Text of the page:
Leading Ladies: Stories of Success - Chapter One

Posted by Rebecca Rhodes on

Welcome to ‘Leading Ladies: Stories of Success’; an interview series where we sit down with a nominated woman and delve into their world. We’ll be discussing how they got to where they are today, what drives them and ultimately, get an insight to the world as it is from their perspective. 

Our guests are asked to nominate another woman at the end of the discussion. The aim is to get guests in from all walks of life, all industries and all different experiences, yet united by womanhood. We want to share stories and get women talking, as well as inspired. In a society that often tries to challenge successful women - we want to celebrate them. 

Who better to start off to start this series than our very own Rebecca Rhoades? 

We sat down with Rebecca in our Leeds Studio and kicked off the start of what will be a very exciting new series…

What were your first steps into the fashion industry?

I have always made clothes since I was 10 years old; my first “business” I started whilst at university was called ‘Beautiful Girl’, (also the name of my degree collection), which I sold into two stores in Leeds, over 20 years ago now. 

How did you get into making your own brand? 

I have tried many times before the Launch of RR, under a few different names, ‘Beautiful Girl’, ‘Boutique’ and finally, after a 6 year break, I started RR again. At the time, I was working full time in a design job in London but started to create the brand in the background. I worked day and night, including every weekend, alongside a very demanding job. I used to have fit meetings with the factory in the pub next door at lunch time, all because I was so focused on being able to build the brand and finally leave my full time work. I made an exit plan to leave at Christmas 2016; I ended up leaving 4 months earlier because it had taken off. 

How has your design process changed from when you first started?

It’s still my favourite part of the job, although admittedly it is possibly the part I get the least time to do as I’m running a fast-paced, growing company. Even though we live in a digital world, I still draw with pencil; I feel it’s more authentic and helps my creativity. The biggest change is that now I have a team to develop, and sew the samples, but when collections are due and time is pressing you’ll still find me jumping on when I can. It is very hard to stay away from a machine when it’s incredibly creative being able to bring your designs to life with your hands.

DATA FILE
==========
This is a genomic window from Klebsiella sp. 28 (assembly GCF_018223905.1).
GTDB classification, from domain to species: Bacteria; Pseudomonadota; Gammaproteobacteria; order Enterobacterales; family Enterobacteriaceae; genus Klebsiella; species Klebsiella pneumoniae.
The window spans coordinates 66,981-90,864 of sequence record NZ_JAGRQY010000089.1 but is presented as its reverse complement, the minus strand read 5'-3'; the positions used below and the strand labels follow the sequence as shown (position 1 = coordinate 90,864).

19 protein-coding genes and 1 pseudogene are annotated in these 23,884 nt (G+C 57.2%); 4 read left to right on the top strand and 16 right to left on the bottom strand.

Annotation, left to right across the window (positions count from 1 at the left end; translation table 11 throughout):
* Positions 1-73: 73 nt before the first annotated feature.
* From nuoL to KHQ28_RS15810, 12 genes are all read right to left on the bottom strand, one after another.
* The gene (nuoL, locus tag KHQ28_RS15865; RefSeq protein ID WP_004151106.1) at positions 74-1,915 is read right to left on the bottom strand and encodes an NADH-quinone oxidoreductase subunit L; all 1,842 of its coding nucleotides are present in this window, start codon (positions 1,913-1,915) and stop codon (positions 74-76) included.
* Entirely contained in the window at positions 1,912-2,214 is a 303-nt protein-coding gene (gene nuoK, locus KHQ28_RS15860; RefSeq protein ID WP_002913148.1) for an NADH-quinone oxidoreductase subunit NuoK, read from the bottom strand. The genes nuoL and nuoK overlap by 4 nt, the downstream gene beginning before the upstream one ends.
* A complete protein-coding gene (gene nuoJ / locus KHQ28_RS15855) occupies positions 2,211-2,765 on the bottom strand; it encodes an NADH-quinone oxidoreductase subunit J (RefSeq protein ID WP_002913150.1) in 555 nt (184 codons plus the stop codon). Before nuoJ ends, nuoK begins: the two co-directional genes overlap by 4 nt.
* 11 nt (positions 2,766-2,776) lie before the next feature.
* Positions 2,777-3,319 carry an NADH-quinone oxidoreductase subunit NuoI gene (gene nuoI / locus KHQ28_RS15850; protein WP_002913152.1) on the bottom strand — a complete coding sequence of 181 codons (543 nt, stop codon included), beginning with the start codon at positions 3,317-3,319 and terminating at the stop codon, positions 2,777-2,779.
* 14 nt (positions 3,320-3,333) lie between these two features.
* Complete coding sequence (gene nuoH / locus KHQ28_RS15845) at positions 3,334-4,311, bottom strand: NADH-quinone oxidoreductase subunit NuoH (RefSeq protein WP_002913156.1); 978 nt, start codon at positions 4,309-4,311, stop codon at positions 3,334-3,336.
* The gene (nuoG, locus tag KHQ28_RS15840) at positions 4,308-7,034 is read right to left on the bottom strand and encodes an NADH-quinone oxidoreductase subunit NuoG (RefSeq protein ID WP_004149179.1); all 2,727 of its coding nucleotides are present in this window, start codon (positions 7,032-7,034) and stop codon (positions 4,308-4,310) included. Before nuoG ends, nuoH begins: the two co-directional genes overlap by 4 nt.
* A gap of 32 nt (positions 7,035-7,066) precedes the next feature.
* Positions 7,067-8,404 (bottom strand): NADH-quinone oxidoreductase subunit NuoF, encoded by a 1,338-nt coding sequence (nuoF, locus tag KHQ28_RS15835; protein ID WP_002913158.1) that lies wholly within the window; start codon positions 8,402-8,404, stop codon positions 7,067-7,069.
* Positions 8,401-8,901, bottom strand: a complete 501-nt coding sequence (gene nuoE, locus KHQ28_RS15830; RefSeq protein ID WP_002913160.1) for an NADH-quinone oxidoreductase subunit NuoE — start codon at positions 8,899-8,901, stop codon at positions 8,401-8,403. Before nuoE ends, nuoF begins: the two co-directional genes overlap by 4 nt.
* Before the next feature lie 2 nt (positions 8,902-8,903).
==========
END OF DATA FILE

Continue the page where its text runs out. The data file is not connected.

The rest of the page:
What drives you?

I have an unwavering work ethic that was instilled in me from a very young age and I refuse to give up. I know the potential of my designs and the strength of the brand; RR can be a huge success. I have also always wanted to make my mark on the world and to impact people’s lives in a positive way. What better way than giving women confidence through their clothing? That is what drives me and also my love for fast cars! There is a 911 waiting somewhere with my name on it. 

Do you feel any pressure as a woman in this industry?

Yes, I am under a huge pressure, but I would say the majority of it is what I put on myself. Something I find challenging is that everyone wants a piece of you. I think people can forget that you are an actual human being behind the brand. I manage a team of 8, the customer service, accounts, wholesale, the list goes on! It’s incredibly challenging to wear that many hats in one day. 

As your brand is growing, you are more in the spotlight. Do you feel more under pressure to be seen in a certain way? 

I feel nervous at the thought of appearing on our social media, but I understand how important it is for a brand to be authentic and for people to fall in love with you. It is something I feel incredibly challenged at. 

What are your overall goals for the brand?

To grow the brand worldwide online and also in retail. To launch our in-store retail concept of semi bespoke and bring something to the high street that is different and completely unique. 

How does it feel to see women in your designs? 

It is one of the best feelings; it makes me incredibly happy. I feel a sense of achievement every time someone buys a dress. It’s a feeling that never gets old. 

Who do you nominate to be interviewed next?

Melissa Di Donato.

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